(1) specifies that phase one is to be implemented in two or more geographic areas where there are high concentrations of high-needs children in foster care;
(2) directs the DSHS to consider areas of appropriate size that will allow for careful analysis of the impact of the program on the continuum of out-of-home care providers;
(3) limits participation during phase one of the program to state-licensed foster parents only;
(4) establishes time frames for DSHS to seek recommendations from foster parents, consult with experts, select foster parents, and negotiate contracts;
(5) clarifies that the program will be implemented through contracts with licensed foster parents selected to serve youth in foster care with significant behavioral, developmental, or medical needs rather than through separate licenses;
(6) specifies that contracts will define the model of treatment or care to be provided; the training and ongoing consultation to be provided; the nature of additional supports to the child and the specialized foster parent; the desired outcomes to be measured; a process for seeking or formalizing clarifications; the rate and terms of payment under the contract; the term of the contract, including the process of annul review of the specialized foster parent and annual assessment of the child; and
(7) grants collective bargaining rights to specialized foster parents.
Fiscal Note: Requested on January 23, 2008.
Effective Date of Substitute Bill: The bill takes effect 90 days after adjournment of session in which bill is passed.
Staff Summary of Public Testimony:
(In support of original bill) The work group established to study the area of professional foster parents did a good deal of work over the interim regarding how best to establish a specialized foster parent program. It was important to assure that whatever mechanisms were created, we would not jeopardize permanency for children. This is an extremely complex program category because the existing system is complex. This bill is not drafted as a pilot because it's not intended to be a pilot. Because of the need to move forward in a very thoughtful and measured way, we want to phase in the program in areas where there are concentrations of foster parents serving children with significant needs.
The program will help us to address some of the biggest concerns around hard-to-serve children who may experience numerous placements because foster parents do not have the necessary skills to support these kids. There are many children in foster care who need significant amounts of support. This bill will lead to more stability and will improve care for children. There already is a kind of self-selected group of foster parents serving these kids.
This bill is excellent but is missing the teeth it needs to address a crisis in the system. There should be a union of specialized foster parents. Highly skilled foster parents can help avert tragedies like keeping kids out of prison. Foster parents want to be recognized as professionals. Research supports investing in early child education, and the medically fragile children in the foster care system are some of the most at-risk children. We need a guarantee that the CA can effectively recruit and retain qualified professional foster homes.
(With concerns on original bill) The subcommittee of the workgroup recommended a contractual program versus a separate licensing category. Contractual obligations should be established on both sides because we want to be sure the consultation and professional supports are available to specialized foster parents. We also want to be very clear about the expectations and obligations of specialized foster parents who are selected. The time lines in the report are aggressive. There still is a good deal of consultation and collaboration needed with the appropriate entities.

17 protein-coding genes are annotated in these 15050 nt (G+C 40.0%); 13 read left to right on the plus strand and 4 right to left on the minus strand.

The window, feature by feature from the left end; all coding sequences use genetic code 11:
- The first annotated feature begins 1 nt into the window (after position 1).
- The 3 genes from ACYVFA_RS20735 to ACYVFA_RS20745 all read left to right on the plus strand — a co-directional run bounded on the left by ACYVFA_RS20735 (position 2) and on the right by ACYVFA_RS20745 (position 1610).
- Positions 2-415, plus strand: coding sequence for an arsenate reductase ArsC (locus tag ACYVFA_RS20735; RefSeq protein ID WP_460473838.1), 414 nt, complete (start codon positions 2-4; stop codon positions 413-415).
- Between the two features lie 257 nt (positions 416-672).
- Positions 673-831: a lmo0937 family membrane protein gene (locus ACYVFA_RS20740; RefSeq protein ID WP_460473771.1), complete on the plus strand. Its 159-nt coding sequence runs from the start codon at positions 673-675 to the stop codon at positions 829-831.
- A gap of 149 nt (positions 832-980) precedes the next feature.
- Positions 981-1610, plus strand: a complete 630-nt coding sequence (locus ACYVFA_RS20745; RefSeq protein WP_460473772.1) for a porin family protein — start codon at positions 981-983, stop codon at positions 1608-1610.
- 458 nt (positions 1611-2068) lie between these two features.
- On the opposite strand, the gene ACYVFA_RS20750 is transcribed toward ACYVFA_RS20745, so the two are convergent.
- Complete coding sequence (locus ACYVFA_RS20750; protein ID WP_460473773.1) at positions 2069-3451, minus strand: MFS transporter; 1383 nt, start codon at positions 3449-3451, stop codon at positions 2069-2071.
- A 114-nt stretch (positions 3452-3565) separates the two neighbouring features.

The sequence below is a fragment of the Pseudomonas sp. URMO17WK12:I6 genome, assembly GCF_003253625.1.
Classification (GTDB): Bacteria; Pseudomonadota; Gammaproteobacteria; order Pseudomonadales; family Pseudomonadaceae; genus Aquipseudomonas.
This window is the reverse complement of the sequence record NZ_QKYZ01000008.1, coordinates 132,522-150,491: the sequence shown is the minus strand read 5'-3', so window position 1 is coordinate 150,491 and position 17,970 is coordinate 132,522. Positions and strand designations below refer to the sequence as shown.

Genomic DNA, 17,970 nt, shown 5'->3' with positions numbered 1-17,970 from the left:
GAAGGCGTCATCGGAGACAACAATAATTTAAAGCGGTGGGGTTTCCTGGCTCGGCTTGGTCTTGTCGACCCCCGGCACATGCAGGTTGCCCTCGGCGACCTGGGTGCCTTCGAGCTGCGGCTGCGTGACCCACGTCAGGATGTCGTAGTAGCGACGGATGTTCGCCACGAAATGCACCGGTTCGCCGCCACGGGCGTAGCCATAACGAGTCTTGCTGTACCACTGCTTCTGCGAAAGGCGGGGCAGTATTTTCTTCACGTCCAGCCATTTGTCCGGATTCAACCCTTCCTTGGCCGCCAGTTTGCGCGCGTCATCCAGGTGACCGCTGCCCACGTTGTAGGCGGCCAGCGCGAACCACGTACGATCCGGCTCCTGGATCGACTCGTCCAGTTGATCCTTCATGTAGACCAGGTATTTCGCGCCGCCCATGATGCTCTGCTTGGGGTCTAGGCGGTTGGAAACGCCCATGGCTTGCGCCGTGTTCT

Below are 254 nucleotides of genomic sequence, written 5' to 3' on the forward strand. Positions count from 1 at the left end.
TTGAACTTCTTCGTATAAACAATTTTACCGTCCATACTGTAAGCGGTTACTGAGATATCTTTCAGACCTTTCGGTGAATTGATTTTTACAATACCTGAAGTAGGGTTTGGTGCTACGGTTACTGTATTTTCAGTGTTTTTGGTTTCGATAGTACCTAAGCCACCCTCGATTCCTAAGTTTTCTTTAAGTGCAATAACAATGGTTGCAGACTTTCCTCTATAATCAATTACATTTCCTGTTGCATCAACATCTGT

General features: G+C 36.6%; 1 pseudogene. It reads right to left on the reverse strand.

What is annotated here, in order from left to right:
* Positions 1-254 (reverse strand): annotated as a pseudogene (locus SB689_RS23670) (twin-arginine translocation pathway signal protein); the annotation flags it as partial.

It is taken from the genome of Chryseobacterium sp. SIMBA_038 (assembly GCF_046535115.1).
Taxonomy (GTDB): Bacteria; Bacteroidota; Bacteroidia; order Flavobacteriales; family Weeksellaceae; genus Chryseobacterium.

Persons Testifying: (In support of original bill) Dennis Eagle, Washington Federation of
State Employees and Foster Parent Association of Washington State; Elizabeth Rich; and
Mary-Jeanne Smith, Foster Parent Association of Washington State.
(With concerns on original bill) Cheryl Stephani, Department of Social and Health Services - Children's Administration.
HOUSE COMMITTEE ON APPROPRIATIONS
Majority Report: The second substitute bill be substituted therefor and the second substitute bill do pass and do not pass the substitute bill by Committee on Early Learning & Children's Services. Signed by 21 members: Representatives Sommers, Chair; Dunshee, Vice Chair; Cody, Conway, Darneille, Ericks, Fromhold, Grant, Green, Haigh, Hunt, Kagi, Kenney, Kessler, Linville, McIntire, Morrell, Pettigrew, Schual-Berke, Seaquist and Sullivan.
Minority Report: Do not pass. Signed by 11 members: Representatives Alexander, Ranking Minority Member; Bailey, Assistant Ranking Minority Member; Haler, Assistant Ranking Minority Member; Anderson, Chandler, Hinkle, Kretz, Priest, Ross, Schmick and Walsh.
Staff: Kelci Karl-Robinson (786-7109).
Summary of Recommendation of Committee On Appropriations Compared to
Recommendation of Committee On Early Learning & Children's Services:
A null and void clause was added, making the bill null and void unless funded in the budget.
Fiscal Note: Preliminary available on substitute bill. No fiscal note requested on second substitute bill.
Effective Date of Second Substitute Bill: The bill takes effect 90 days after adjournment of session in which bill is passed. However, the bill is null and void unless funded in the budget.
Staff Summary of Public Testimony:
(In support) This bill is a milestone in foster care; people have been talking about such a program for the past 20 years. There are a lot of children in foster care with significant physical and mental challenges. It is difficult to place these children in foster care or adoption, which leads to many placement disruptions. Informally, a specialized class of foster parents has developed to care for children with high needs. The bill would create a structure, standards, and accountability for what is already being done. Collective bargaining is an important element of the bill. The Department of Social and Health Services is authorized to set the aspects of the contracts; therefore, the foster parents need to have balanced representation. Only the small subset of contracted foster parents with a special set of skills would be included in the bargaining unit.
Persons Testifying: (In support) Representative Kagi, prime sponsor; Dennis Eagle, Washington Federation of State Employees; and Steve Baxter, Foster Parents Association of Washington.